The Delta variant of Covid-19 has now been detected in 124 territories worldwide, the World Health Organization (WHO) says.
It is expected to become the dominant variant globally in the coming months, with the WHO predicting that there could be more than 200 million confirmed cases within a matter of weeks.
Infections are rising, particularly in Europe and the western Pacific region. Some Western countries have started to ease restrictions as death rates have dropped. But those without access to vaccines or with a slower vaccine rollout are facing a deadlier threat.
With more than 1,300 deaths in a day, Indonesia has become Asia’s new Covid epicentre. Hundreds of people have died in self-isolation – possibly because they could not get immediate treatment or were turned away by overwhelmed hospitals.
Wirawan, a firefighter in the capital city of Jakarta, sees the worsening crisis first-hand. He and his team are tasked with picking up bodies from homes before finally delivering them for burial. Before the latest spike in cases, he arranged two or three funerals a day. Now, he gets calls for up to 24 funerals a day.
France passes law that makes special Covid-19 passports, vaccines mandatory
The French parliament on early Monday greenlighted a health bill mandating vaccination for healthcare professionals, and a digital health pass providing proof of being virus-free to enter public places including restaurants, cafes and trains.
“After 60 hours of debate, the majority and the opposition have found the path of unity to fight against the epidemic,” said Health Minister Olivier Veran on Twitter.
The main provisions of the text include compulsory vaccines for health personnel and employees of medico-social sectors, and penalties for non-compliance like non-payment of salary. The earlier draft called for suspension from duty for the unvaccinated professionals.
It also mandates 10-day isolation for COVID-19 positive patients, and imposition of the health pass for all adults to enter cafes, restaurants, even on the outdoor terraces, long-distance public transport, trade fairs, shopping centers from Aug. 30 until Nov. 15 (instead of the earlier approved deadline of Dec. 31).
During the weekend visit to French Polynesia, Macron slammed the anti-vaxxers, questioning their “freedom” to remain unvaccinated while continuing to pose the risk of infecting family and other members of the society. “It is not freedom, it is called irresponsibility, egoism,” he said.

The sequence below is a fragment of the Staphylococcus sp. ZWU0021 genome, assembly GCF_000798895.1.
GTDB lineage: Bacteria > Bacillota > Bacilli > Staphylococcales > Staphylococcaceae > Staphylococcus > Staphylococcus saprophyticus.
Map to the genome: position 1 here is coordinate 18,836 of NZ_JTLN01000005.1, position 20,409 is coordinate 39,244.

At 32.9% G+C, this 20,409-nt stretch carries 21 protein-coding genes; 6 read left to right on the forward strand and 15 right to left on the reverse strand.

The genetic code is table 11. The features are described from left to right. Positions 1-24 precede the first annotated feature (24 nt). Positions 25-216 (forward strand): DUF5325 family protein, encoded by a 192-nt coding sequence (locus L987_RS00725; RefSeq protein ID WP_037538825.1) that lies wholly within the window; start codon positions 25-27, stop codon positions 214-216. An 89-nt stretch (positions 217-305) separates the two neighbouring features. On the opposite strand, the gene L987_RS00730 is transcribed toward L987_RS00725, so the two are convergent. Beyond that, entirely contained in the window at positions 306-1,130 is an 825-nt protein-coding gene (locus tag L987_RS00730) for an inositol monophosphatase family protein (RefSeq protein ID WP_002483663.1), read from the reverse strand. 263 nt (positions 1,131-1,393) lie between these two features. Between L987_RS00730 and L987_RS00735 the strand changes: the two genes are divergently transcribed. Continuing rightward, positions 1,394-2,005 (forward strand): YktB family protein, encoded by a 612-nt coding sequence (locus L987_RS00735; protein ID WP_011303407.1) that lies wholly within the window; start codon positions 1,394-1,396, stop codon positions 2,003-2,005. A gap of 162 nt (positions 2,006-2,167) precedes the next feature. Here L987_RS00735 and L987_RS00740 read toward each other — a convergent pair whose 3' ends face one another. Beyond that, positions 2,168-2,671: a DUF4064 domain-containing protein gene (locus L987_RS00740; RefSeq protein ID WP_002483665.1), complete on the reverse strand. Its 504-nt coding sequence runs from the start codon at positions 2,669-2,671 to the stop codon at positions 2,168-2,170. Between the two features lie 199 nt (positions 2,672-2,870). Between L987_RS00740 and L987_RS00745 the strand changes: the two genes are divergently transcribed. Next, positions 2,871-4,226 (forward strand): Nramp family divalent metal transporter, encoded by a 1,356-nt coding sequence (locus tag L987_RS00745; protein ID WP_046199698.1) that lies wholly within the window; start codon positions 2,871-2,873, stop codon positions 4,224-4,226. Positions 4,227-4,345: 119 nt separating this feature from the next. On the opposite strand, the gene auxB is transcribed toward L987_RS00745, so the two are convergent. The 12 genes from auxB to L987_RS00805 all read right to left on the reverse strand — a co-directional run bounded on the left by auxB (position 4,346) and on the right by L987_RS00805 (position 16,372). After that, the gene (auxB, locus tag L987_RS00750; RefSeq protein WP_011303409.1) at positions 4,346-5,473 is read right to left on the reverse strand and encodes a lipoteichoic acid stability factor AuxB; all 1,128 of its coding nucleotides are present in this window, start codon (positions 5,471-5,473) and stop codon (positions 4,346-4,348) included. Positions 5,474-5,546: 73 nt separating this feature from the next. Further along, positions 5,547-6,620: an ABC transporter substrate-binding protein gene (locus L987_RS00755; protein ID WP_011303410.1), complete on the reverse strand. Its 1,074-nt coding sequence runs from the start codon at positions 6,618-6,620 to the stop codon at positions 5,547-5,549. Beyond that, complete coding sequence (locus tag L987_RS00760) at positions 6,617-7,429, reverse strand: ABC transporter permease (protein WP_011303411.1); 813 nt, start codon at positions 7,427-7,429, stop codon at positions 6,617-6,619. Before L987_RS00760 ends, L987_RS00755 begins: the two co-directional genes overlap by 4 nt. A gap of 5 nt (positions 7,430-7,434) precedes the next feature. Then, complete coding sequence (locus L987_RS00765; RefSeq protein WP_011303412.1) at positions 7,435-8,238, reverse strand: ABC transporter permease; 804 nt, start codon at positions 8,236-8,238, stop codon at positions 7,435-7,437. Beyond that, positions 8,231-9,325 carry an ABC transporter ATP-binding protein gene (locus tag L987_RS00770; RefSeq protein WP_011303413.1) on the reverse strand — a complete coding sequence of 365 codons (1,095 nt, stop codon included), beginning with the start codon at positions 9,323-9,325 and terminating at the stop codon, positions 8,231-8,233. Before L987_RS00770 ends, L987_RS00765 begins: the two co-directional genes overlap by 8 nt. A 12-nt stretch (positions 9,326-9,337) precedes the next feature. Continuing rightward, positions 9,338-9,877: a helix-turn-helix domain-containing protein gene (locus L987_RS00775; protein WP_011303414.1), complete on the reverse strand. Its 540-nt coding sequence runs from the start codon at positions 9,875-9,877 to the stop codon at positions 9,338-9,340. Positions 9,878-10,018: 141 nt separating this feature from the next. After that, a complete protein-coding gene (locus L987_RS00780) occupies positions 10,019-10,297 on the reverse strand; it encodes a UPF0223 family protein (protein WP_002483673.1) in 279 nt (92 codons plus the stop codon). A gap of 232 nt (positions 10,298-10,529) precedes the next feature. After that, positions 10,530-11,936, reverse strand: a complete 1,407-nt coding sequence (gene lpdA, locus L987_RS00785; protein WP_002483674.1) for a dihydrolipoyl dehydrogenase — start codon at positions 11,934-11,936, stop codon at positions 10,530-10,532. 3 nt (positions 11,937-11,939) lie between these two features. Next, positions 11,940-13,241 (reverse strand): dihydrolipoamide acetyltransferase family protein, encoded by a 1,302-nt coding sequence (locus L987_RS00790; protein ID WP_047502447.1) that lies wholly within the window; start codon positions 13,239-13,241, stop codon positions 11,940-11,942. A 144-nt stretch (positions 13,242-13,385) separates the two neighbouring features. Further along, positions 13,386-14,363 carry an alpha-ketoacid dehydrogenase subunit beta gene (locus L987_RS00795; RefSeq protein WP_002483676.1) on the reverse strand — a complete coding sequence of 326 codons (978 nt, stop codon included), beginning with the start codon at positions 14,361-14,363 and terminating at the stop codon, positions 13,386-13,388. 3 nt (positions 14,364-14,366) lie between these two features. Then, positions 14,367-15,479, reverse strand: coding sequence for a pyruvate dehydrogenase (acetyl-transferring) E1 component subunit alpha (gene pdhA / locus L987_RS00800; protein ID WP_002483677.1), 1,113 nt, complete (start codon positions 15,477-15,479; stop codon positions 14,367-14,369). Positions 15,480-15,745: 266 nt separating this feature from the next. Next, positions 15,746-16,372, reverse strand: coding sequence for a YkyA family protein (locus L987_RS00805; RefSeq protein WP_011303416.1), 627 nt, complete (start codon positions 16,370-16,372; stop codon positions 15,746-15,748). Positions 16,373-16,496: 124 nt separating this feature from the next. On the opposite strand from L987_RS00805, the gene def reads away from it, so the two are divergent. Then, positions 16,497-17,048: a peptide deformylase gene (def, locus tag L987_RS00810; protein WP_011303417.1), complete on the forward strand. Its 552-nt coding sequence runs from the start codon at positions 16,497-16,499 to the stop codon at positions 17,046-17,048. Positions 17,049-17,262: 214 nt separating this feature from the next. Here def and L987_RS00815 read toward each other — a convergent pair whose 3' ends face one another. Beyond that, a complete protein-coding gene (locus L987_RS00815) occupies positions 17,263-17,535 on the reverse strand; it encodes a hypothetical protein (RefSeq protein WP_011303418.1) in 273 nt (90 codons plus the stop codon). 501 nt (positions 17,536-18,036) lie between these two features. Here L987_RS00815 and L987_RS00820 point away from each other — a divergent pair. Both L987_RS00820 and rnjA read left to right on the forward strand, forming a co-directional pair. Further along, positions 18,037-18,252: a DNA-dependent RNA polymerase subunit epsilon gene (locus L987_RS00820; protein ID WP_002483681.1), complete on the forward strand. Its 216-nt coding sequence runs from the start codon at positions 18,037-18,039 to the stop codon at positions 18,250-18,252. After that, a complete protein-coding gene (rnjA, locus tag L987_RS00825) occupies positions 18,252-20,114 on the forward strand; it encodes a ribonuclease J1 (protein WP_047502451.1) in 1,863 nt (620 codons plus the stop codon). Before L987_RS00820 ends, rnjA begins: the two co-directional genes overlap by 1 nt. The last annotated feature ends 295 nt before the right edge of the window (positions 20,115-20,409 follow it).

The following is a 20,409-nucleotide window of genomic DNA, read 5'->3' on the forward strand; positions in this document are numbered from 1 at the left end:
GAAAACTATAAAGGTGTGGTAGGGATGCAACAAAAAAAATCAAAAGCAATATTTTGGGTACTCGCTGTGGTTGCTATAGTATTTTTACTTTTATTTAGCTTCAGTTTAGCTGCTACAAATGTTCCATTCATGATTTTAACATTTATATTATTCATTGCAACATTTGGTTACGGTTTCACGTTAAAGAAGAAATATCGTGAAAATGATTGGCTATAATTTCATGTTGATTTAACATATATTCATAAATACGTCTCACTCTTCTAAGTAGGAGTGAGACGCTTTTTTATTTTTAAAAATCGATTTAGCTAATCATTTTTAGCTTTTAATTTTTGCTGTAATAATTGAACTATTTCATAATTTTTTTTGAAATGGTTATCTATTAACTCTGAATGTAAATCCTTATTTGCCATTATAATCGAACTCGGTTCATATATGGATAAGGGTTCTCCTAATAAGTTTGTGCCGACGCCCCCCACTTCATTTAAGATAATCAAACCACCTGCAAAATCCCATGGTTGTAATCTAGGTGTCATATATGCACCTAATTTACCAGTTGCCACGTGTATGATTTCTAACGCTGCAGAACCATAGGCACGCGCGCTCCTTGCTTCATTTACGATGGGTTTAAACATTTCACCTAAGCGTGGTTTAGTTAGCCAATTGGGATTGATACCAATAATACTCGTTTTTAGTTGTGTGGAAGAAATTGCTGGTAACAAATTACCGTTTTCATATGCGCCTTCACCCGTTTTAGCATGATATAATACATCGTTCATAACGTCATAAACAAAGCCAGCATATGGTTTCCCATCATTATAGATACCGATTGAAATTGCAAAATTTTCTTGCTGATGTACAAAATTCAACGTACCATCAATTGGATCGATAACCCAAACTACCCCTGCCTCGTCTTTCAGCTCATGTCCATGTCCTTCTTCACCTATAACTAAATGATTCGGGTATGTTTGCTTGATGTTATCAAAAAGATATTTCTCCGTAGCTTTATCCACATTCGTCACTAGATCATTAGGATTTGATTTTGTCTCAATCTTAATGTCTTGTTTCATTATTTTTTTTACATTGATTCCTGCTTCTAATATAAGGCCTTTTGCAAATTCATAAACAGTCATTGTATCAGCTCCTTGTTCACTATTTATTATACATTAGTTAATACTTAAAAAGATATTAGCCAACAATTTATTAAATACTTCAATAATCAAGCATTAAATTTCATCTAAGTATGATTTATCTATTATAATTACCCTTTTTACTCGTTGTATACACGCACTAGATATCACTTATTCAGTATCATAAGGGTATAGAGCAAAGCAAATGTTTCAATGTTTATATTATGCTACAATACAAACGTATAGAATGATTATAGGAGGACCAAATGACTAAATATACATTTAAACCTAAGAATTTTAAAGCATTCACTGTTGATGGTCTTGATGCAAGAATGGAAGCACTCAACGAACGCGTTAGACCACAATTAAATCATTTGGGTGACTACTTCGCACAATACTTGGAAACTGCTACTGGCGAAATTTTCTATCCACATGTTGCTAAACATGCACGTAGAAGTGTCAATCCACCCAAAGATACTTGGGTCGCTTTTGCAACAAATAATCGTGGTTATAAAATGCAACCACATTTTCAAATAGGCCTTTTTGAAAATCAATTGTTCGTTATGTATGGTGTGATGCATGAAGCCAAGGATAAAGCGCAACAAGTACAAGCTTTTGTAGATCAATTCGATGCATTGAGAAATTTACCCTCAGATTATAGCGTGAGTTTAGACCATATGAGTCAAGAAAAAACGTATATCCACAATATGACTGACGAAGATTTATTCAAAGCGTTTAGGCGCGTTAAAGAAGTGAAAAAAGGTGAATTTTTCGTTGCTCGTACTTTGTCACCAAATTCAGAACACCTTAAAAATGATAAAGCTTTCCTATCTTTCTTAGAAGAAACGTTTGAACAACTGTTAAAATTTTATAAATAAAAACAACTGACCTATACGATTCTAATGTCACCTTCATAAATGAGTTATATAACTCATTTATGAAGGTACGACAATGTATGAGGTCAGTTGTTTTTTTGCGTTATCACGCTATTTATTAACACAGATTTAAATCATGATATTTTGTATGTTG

Aspen to start J&J COVID-19 vaccine supplies to South Africa
South Africa’s Aspen Pharmacare will supply the first batch of Johnson & Johnson COVID-19 vaccine to the country from July 26, the drugmaker said.
India will miss a target to administer over a half billion COVID-19 vaccine doses by the end of the month as Bharat Biotech – maker of its only approved homegrown shot – struggles to boost output.
South Korea said it has been informed by Moderna of an unspecified production issue involving its COVID-19 vaccine, as the country expands its inoculation campaign for people aged 55-59 amid a fourth wave of infections.
UK ‘not out of woods’, PM says
Boris Johnson has cautioned against claims that the UK may have passed the peak of its third wave of Covid-19, warning that “we’re not out of the woods yet”.
While the drop in daily cases from almost 55,000 on 17 July to fewer than 30,000 on Sunday was “encouraging”, Downing Street said the prime minister believes that the impact of relaxations introduced a week ago could soon start driving numbers back up again.
Meanwhile, the government has refused to rule out the idea of making full Covid vaccination mandatory for students if they want to return to college and university campuses this autumn.
Boris Johnson is said to be “raging” about a low vaccine uptake among young people, according to The Times.
The prime minister proposed making the vaccine compulsory for students in higher and further education during virtual meetings he held at Chequers last week, the newspaper reported.
Education minister Vicky Ford on Monday said ministers had to “consider everything”.